Hopefully, this law will apply to Congress as well. Serves them right since they leak more than anyone else. The can change policy on the House and Senate floor. That was what they were elected to do. They should never try to change policies by illegally leaking information to the news media. They have voices, the simply need to use them.
Amen, brother! "Cry havoc and let loose the dogs of War!..." Our First stop needs to be: imprisoning the NSA leakers and the traitors in the media who knowingly betrayed America's classified information--despite White House requests not to publish them--and thus have aided our enemies in their quest to kill us. WE THE PEOPLE, IN ORDER TO ESTABLISH THE COMMON DEFENSE, NEED FOR AN EXAMPLE TO BE MADE.
The President of the United States and the Attorney General need to ask themselves a question: "Do we REALLY want to WIN this War? Or Not?" I am slowly but surely coming to the conclusion with our MSM that it really is that simple. Prior to 9/11, I was probably one of the most Libertarian people you could meet. But that has all changed over a period of less than 5 years; we are rapidly approaching the point where our "free" press--when all it does is try to undercut the interests of the United States while it is at war--does not have the right to that level of freedom. It is as simple as that. It is a slippery slope, but frankly I am wondering if there is any other way to win this war. Perhaps Bin Laden was right about us all along: as long as our media is allowed to run roughshod over our leadership, our Armed Forces and any War effort we attempt to undertake--while meanwhile our forces are in a war for their and our very survival--and the survival of the very the idea we were founded upon, America may not be able to weather the storm. I am quite obviously disenchanted and angry beyond words tonight.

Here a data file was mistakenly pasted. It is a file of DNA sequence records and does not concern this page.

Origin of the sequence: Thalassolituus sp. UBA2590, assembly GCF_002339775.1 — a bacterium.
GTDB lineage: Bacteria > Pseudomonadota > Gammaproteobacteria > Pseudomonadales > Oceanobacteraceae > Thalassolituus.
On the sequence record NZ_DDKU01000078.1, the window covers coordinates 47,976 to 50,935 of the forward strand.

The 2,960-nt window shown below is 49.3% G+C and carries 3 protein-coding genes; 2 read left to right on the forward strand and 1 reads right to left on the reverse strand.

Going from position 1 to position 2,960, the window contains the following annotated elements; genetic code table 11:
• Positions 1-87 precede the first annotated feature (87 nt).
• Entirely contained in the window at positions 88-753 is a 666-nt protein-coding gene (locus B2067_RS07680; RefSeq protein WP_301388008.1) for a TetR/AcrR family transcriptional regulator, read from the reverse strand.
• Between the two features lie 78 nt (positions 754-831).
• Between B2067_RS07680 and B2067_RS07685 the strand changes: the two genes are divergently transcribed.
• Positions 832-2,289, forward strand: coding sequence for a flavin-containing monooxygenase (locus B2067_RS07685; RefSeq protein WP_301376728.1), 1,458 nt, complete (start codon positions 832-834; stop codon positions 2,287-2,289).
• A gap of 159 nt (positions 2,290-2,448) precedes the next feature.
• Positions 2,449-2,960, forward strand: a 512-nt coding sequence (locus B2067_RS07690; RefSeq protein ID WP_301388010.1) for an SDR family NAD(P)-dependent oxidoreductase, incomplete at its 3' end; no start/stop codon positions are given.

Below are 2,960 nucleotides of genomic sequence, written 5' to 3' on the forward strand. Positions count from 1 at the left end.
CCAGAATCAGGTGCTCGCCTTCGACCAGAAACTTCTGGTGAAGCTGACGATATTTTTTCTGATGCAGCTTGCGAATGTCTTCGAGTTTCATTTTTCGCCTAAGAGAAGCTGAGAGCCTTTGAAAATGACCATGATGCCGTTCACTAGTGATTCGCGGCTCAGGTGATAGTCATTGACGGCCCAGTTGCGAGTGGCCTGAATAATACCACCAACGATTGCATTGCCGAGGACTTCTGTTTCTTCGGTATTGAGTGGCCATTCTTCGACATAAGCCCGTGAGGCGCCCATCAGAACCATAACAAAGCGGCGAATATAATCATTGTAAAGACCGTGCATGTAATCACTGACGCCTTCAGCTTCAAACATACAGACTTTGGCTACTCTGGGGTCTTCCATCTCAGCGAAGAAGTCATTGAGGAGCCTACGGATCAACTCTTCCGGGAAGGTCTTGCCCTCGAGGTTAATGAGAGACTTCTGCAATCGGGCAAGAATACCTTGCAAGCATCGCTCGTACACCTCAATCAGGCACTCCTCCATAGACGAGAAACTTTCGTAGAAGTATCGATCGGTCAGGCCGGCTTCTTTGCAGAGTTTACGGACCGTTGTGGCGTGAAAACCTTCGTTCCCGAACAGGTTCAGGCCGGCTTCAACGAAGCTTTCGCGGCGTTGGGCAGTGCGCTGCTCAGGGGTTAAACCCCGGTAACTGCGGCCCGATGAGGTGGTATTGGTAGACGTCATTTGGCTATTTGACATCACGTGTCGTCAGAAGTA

Lincoln and FDR did not stand for a seditious press while at War. Neither should President Bush. There, I've said it.
"...And it's root root root for the VISITING team / If America wins it's a shame..."
Should we all just throw my hands up, go out, face Mecca, grow a beard, and buy some burkas for our wives? Is THIS END RESULT what our "free press" stands for?
Remember the old World War II newsreels? Our parents saw America at its best, in victory--and even when things weren't going so well. No matter what, the War was a noble cause and we all needed to band together if it was to be won. Americans saw the barbarity of the enemy and the line was drawn between our just cause and their unjust cause. And as a result, the whole country banded together and won a brutal war, in which hundreds of millions died. They grew "Victory Gardens". They rationed gas and tires, rather than blaming FDR for high gas prices. They worked double shifts. They sacrificed for a greater cause. Why do you think they were known as "The Greatest Generation?" It damn sure isn't because they burned flags and blocked troop trains and shouted: "FDR Lied, Nazis Died..."